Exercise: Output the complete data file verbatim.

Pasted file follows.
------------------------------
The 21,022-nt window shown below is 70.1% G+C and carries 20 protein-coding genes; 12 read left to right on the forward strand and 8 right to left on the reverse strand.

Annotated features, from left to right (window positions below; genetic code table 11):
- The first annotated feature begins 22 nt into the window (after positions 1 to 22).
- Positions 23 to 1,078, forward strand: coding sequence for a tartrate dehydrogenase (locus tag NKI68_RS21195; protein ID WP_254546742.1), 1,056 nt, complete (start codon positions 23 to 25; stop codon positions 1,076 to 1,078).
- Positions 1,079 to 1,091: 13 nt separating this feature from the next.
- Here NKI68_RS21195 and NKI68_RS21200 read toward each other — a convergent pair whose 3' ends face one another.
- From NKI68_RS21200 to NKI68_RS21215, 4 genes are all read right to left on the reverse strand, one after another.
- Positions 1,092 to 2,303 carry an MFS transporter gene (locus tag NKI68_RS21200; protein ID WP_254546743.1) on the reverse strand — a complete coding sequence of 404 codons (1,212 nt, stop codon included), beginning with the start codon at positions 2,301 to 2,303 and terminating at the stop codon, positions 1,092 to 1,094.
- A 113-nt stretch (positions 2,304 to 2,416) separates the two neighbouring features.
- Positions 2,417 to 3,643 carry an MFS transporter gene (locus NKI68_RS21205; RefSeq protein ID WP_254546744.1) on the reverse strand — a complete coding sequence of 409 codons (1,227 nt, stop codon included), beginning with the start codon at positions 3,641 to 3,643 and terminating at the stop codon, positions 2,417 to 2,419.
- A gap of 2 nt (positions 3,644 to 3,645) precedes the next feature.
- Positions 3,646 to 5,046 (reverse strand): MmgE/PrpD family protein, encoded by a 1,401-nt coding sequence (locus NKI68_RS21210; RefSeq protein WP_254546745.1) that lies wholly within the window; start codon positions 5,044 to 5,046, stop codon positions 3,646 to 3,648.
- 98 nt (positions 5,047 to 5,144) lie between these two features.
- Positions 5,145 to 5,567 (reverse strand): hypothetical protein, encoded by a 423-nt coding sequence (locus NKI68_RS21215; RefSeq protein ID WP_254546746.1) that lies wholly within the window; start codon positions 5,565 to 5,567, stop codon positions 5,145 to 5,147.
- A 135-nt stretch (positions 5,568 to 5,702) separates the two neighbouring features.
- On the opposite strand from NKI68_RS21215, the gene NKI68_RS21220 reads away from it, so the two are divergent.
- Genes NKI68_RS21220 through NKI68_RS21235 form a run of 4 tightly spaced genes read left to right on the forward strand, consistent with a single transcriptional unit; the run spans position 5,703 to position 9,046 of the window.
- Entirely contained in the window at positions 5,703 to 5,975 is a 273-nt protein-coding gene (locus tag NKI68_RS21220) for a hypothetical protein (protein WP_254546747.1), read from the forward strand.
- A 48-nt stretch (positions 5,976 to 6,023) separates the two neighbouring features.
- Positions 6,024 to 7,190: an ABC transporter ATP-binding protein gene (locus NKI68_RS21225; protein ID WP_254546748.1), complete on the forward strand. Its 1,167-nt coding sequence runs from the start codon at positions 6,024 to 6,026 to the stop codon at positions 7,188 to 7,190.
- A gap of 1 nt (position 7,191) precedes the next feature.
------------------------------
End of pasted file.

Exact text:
The 21,022-nt window shown below is 70.1% G+C and carries 20 protein-coding genes; 12 read left to right on the forward strand and 8 right to left on the reverse strand.

Annotated features, from left to right (window positions below; genetic code table 11):
- The first annotated feature begins 22 nt into the window (after positions 1 to 22).
- Positions 23 to 1,078, forward strand: coding sequence for a tartrate dehydrogenase (locus tag NKI68_RS21195; protein ID WP_254546742.1), 1,056 nt, complete (start codon positions 23 to 25; stop codon positions 1,076 to 1,078).
- Positions 1,079 to 1,091: 13 nt separating this feature from the next.
- Here NKI68_RS21195 and NKI68_RS21200 read toward each other — a convergent pair whose 3' ends face one another.
- From NKI68_RS21200 to NKI68_RS21215, 4 genes are all read right to left on the reverse strand, one after another.
- Positions 1,092 to 2,303 carry an MFS transporter gene (locus tag NKI68_RS21200; protein ID WP_254546743.1) on the reverse strand — a complete coding sequence of 404 codons (1,212 nt, stop codon included), beginning with the start codon at positions 2,301 to 2,303 and terminating at the stop codon, positions 1,092 to 1,094.
- A 113-nt stretch (positions 2,304 to 2,416) separates the two neighbouring features.
- Positions 2,417 to 3,643 carry an MFS transporter gene (locus NKI68_RS21205; RefSeq protein ID WP_254546744.1) on the reverse strand — a complete coding sequence of 409 codons (1,227 nt, stop codon included), beginning with the start codon at positions 3,641 to 3,643 and terminating at the stop codon, positions 2,417 to 2,419.
- A gap of 2 nt (positions 3,644 to 3,645) precedes the next feature.
- Positions 3,646 to 5,046 (reverse strand): MmgE/PrpD family protein, encoded by a 1,401-nt coding sequence (locus NKI68_RS21210; RefSeq protein WP_254546745.1) that lies wholly within the window; start codon positions 5,044 to 5,046, stop codon positions 3,646 to 3,648.
- 98 nt (positions 5,047 to 5,144) lie between these two features.
- Positions 5,145 to 5,567 (reverse strand): hypothetical protein, encoded by a 423-nt coding sequence (locus NKI68_RS21215; RefSeq protein ID WP_254546746.1) that lies wholly within the window; start codon positions 5,565 to 5,567, stop codon positions 5,145 to 5,147.
- A 135-nt stretch (positions 5,568 to 5,702) separates the two neighbouring features.
- On the opposite strand from NKI68_RS21215, the gene NKI68_RS21220 reads away from it, so the two are divergent.
- Genes NKI68_RS21220 through NKI68_RS21235 form a run of 4 tightly spaced genes read left to right on the forward strand, consistent with a single transcriptional unit; the run spans position 5,703 to position 9,046 of the window.
- Entirely contained in the window at positions 5,703 to 5,975 is a 273-nt protein-coding gene (locus tag NKI68_RS21220) for a hypothetical protein (protein WP_254546747.1), read from the forward strand.
- A 48-nt stretch (positions 5,976 to 6,023) separates the two neighbouring features.
- Positions 6,024 to 7,190: an ABC transporter ATP-binding protein gene (locus NKI68_RS21225; protein ID WP_254546748.1), complete on the forward strand. Its 1,167-nt coding sequence runs from the start codon at positions 6,024 to 6,026 to the stop codon at positions 7,188 to 7,190.
- A gap of 1 nt (position 7,191) precedes the next feature.